From then on, he did things like normal in the Theatrical Cut. In this cut, however, he made a running gag out of that. Whenever he said ¿Dónde está la biblioteca?, it did not play out the same way it did the first time where the subtitles read the proper translation, which is 'Where is the library?' in Spanish. For the rest of the cut, Wade dropped the Spanish phrase, and every time, the translation said, 'I don't bargain,' just as Wade insisted it meant. That's some wittiness for you without Wade even needing to explain it.

 


Next, as Wade continued to lament Vanessa's death, he was prompted to do himself in after hearing Blind Al's reassurance about how he couldn't live until he died a little. In the Theatrical Cut, he tried that with the barrels of explosive fuel, which was what Deadpool 2 started with before it returned to that scene to get its viewers up to speed. In the Super Duper Cut, Deadpool tried out a couple of other methods to commit suicide, each one ending gruesomely, but not permanently, for Deadpool. He started by launching himself into a zoo pit full of polar bears, where he was maimed and eaten. Next, he drank a container of Clog Clear on top of a tall building and voluntarily slipped off the roof's edge onto the sidewalk far below. Then, it set the stage for his suicide by fuel barrels back home.


Next, as Wade settled in the X-Mansion, he rummaged around in the kitchen when he noticed plenty of plastic boxes, each with a Velcro tape and an X-Men's name on the label. As he remarked on that, he talked to the girls who were there, Negasonic Teenage Warhead and Yukio, and told them about how talking to them at least gave him a little bit of exposure to who the real him was and that Wade meant to be proud of who he was deep down.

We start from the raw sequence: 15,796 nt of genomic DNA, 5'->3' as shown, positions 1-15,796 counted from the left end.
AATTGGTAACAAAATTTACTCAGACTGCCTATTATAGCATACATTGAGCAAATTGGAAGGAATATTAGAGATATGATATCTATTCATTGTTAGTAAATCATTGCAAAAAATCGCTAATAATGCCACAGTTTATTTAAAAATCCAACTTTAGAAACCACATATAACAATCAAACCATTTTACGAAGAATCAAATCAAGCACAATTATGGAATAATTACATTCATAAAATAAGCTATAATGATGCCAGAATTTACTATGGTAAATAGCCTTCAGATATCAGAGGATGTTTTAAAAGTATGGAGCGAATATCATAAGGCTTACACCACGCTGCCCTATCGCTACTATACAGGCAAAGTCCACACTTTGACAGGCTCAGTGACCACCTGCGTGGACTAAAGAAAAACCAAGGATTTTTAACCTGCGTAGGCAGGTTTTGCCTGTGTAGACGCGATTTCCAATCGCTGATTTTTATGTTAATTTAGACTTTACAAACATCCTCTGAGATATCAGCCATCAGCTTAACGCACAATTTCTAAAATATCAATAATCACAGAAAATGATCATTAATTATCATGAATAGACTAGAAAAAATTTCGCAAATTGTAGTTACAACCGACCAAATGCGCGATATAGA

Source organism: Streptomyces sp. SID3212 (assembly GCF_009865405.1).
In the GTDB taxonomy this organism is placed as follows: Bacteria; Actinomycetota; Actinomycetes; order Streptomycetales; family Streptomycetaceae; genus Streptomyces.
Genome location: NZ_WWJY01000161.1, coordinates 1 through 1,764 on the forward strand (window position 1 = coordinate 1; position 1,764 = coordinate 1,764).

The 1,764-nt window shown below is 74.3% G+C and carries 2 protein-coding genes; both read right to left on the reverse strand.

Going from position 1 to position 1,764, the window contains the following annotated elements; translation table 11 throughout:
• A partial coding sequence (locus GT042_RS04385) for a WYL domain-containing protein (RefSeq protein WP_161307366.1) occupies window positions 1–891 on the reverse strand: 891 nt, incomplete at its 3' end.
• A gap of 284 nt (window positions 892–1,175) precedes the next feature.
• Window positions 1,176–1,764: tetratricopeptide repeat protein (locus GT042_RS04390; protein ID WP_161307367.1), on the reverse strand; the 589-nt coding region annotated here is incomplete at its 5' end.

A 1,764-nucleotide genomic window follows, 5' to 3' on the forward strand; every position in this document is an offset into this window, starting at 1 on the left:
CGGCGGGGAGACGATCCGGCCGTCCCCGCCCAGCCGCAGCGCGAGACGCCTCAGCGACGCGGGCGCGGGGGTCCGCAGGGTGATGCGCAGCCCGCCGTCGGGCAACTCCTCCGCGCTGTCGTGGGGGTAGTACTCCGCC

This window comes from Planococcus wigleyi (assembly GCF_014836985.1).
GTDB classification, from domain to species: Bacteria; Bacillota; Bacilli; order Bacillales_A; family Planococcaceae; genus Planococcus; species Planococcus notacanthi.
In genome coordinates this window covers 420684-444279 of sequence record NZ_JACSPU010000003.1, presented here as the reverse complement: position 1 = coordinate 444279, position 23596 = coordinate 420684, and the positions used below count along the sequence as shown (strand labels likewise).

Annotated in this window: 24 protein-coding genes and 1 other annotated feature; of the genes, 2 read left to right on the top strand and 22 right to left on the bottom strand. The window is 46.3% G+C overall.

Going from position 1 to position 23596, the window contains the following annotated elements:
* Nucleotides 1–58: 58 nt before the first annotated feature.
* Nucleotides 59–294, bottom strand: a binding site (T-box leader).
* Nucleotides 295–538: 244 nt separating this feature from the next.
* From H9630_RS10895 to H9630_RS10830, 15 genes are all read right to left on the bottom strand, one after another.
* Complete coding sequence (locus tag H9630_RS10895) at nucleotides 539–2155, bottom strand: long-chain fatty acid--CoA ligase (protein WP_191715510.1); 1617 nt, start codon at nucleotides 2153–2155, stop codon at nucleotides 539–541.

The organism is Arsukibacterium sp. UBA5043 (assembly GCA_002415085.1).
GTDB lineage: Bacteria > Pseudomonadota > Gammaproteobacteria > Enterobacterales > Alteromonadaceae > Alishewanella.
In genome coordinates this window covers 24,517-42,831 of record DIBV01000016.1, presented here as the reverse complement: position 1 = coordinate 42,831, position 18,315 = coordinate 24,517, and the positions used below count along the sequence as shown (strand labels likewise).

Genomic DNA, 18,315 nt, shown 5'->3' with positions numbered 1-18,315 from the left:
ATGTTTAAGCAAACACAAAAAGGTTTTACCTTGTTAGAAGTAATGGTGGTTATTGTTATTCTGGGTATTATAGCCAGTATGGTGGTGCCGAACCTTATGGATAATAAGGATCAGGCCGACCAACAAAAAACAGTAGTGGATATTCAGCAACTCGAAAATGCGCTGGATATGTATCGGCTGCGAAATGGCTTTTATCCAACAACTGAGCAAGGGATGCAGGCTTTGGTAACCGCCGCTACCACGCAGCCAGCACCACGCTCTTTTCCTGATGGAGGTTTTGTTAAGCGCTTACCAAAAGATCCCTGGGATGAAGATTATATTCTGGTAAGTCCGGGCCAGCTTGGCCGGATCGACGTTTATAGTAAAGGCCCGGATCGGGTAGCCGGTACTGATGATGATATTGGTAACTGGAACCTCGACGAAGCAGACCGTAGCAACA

Later in the cut, Deadpool tried talking some sense into Colossus, or at least getting him to help him on his mission to rescue Russell, similar to John Cusack in 'Say Anything' down to the boombox over his head. In his case, it was just a smartphone with equally loud blaring music that Deadpool held up to his head. Negasonic Teenage Warhead arrived and knocked the phone out of his hands with one of the plastic boxes with the Velcro marking on it. It's telling Deadpool that the Velcro tape does come in handy.

 

Later, unlike in the Theatrical Cut, where Colossus just kept lying down as he listened to Deadpool's speech about why Deadpool was wrong to do what he did to Colossus and yet still asked Colossus whether he'd be willing to help him, in this cut, Colossus walked out, had his say on the matter to Deadpool, and then Deadpool made his speech to Colossus as he walked away. Personally, as cute as it was to see the Velcro joke make a comeback here, there's just something about watching Colossus recoil away from Deadpool as he covered his ears only for him to come back later that feels more impactful like Colossus gave that some deep thought when concerning the viability of maintaining the status quo, knowing what rules to maintain, and which ones are appropriate to break under the most extreme circumstances. Here, even though Colossus looked like he was starting to come to that realization, at first, I thought watching him walk out and have his say in defiance of Deadpool kind of diminishes the purpose a little to me. At the same time, though, I realized that it still carried the same effects as in the Theatrical Cut, just with different reactions from Colossus.